February 14, 2004

    Coming Soon 

    As soon as I can arrange it I will post the Order of Service from Steve's funeral on this site. Keep your eyes peeled!

    Precision 

    One abiding memory of Steve at home was the precise way he got up for work every day. The night before he would get everything possible ready so that he could wake up at the last minute and get ready in the allotted time before he left at the precise time for his train to Blackfriars. Woe betide any of us who went in the bathroom when he "needed" it! His walk to Swanley station was similarly organised. No delays were allowed as he sought the perfection of arriving on the platform at the train pulled in!

    Steve liked his sleep. And we occasionally had a fierce debate about whether it was better to wake during the night, look at the clock, and be glad that one still had 5 hours until the alarm went off - Steve's opinion. I maintained that I would rather not wake up during the night but simply be woken by the alarm. The inference being that I had thus slept soundly all night. We couldn't agree on this. What do you guys think? Add your comments now!

    Finally - Am I the only one dreaming a lot about Steve? He did feature before but so much more since he died. No great surprise I guess given what has happened. So long as I don't have another one where he is pregnant I don't mind!! Maybe I'll tell you about that sometime - although it isn't strictly a memory about Steve!

    February 13, 2004

    Little things 

    I've found that it's the little things where I miss Steve. On Tuesday I went to watch my team Southend play local rivals Colchester. Southend won 3-2 and I would usually have sent Steve a text either during or after the game. I don't really have another football text buddy (well, not a non-Southend supporting one and they were all at the game obviously) so I had a little pang as I walked out the ground.

    From Darryl at DCT

    Making the world look a little less black and white 

    When Steve started as our office `junior' in Fleet Street I was roughly
    twice his age, but the difference in our age, interests or lifestyle never
    prevented us from being able to chat. On Friday lunchtime visits to the pub,
    he stayed awake while I discussed my two sons and asked about them with
    genuine interest whenever I went to see him in hospital. Maybe it was their
    shared love of biscuits. Whenever I see a Jaffa cake (or a bottle of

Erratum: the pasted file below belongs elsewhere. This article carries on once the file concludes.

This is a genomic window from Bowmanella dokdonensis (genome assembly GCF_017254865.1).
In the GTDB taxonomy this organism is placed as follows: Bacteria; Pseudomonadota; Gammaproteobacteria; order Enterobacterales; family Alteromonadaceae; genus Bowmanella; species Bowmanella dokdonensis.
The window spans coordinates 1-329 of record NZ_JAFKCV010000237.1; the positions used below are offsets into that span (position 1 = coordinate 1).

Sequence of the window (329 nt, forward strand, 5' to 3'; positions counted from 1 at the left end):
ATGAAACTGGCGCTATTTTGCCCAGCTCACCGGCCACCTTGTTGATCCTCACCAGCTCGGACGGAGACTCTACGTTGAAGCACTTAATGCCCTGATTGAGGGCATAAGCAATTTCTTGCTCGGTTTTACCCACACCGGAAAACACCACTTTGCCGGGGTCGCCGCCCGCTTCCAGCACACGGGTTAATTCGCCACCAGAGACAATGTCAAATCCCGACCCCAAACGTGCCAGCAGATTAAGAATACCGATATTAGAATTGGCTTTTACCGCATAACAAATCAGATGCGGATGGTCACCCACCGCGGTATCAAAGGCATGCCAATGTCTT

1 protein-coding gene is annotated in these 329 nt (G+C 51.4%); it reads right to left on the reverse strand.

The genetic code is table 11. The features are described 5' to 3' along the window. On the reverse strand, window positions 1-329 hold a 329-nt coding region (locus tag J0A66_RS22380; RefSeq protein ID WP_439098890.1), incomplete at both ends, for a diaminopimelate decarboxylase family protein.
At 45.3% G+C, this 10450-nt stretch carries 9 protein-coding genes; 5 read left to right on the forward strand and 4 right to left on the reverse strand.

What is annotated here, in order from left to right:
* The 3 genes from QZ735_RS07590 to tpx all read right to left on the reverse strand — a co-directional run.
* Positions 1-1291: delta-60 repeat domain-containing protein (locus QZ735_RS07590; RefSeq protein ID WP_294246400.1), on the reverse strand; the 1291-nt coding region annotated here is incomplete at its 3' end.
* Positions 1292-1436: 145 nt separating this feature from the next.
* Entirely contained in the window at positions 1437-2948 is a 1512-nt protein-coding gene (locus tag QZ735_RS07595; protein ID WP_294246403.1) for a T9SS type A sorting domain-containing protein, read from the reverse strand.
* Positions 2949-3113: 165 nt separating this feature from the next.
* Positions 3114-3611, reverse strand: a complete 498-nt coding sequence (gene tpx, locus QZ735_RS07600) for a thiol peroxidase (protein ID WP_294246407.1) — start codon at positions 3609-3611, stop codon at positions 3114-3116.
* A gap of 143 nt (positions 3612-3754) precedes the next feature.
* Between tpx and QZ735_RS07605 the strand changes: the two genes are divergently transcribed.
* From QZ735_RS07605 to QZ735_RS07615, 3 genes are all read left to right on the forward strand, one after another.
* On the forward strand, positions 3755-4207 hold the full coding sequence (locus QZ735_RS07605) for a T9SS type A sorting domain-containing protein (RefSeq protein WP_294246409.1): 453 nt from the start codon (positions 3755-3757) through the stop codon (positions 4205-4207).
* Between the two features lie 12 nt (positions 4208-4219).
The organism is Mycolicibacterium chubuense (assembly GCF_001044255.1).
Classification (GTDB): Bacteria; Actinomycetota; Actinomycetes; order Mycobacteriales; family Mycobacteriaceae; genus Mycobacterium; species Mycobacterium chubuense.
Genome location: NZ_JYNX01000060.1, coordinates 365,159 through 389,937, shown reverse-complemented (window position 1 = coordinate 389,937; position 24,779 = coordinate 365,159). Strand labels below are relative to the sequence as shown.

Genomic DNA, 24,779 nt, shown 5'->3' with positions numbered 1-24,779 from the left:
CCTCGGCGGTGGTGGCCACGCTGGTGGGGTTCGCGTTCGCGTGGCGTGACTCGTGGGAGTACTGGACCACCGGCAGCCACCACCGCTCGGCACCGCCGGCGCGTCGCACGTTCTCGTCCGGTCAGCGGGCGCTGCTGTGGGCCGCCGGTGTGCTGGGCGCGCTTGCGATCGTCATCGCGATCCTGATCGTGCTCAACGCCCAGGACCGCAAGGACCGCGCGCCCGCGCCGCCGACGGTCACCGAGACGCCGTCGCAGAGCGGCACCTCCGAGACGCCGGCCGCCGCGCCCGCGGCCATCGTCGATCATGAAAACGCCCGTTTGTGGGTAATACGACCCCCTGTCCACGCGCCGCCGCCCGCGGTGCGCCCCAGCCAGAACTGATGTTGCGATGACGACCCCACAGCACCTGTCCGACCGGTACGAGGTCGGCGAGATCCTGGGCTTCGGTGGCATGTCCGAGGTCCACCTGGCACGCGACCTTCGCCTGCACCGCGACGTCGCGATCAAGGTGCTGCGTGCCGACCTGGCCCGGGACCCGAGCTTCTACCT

Tropicana), I think of Steve.

    Steve always had the knack of making the world look a little less black and
    white. Even if you thought his opinion was completely wrong about something,
    discussing something with him left you thinking about what he'd said, often
    with a smile on your face. He seemed to take pride in defending the
    indefensible, from that bizarre theory about hair keeping itself clean if
    you don't wash it - to making a case for following Everton from Kent.

    Even when performing the most routine tasks around the office such as
    delivering mail or newspapers to our desks, Steve generally did so smiling
    and it was always good to see him coming across the room. Not everyone could
    deliver a copy of the Evening Standard with a theatrical flourish day after
    day, but Steve managed it.

    I was always struck by Steve's eternal optimism, something which no doubt
    helped him to support Everton and Crystal Palace. While he was preparing for
    his Indian bike trip I'd often ask Steve how much training he'd done. It
    didn't seem to be nearly enough and when I tried to gently warn him, Steve
    told me that he'd be okay. I'm still not sure if he'd done far more
    training than he wanted to admit to, or whether he got through those rides
    on pure willpower. A bit of both, I suspect.

    Contribution from Gavin at DCT

    February 07, 2004

    Welcome 

    Greetings to friends of Steve and other visitors everywhere — and I know that you are almost everywhere! Allow me to explain — this site was set up by my way of tribute to my brave brother who died earlier this year after a two-and-a-half year struggle with leukaemia.

    It is intended to collate any memories you may have of Steve that you want to share, or a tribute you may have composed. Please e-mail me any that can be posted using my name under this post. You can also comment on those posted already. So get in touch and we can get this thing up-and-running — then pop back to enlarge your knowledge of the man in question.

    I don't wish to cause offence with this Blog's title. I wanted a self-effacing and tongue-in-cheek one, and my imagination is limited!

    This page is powered by Blogger. Isn't yours?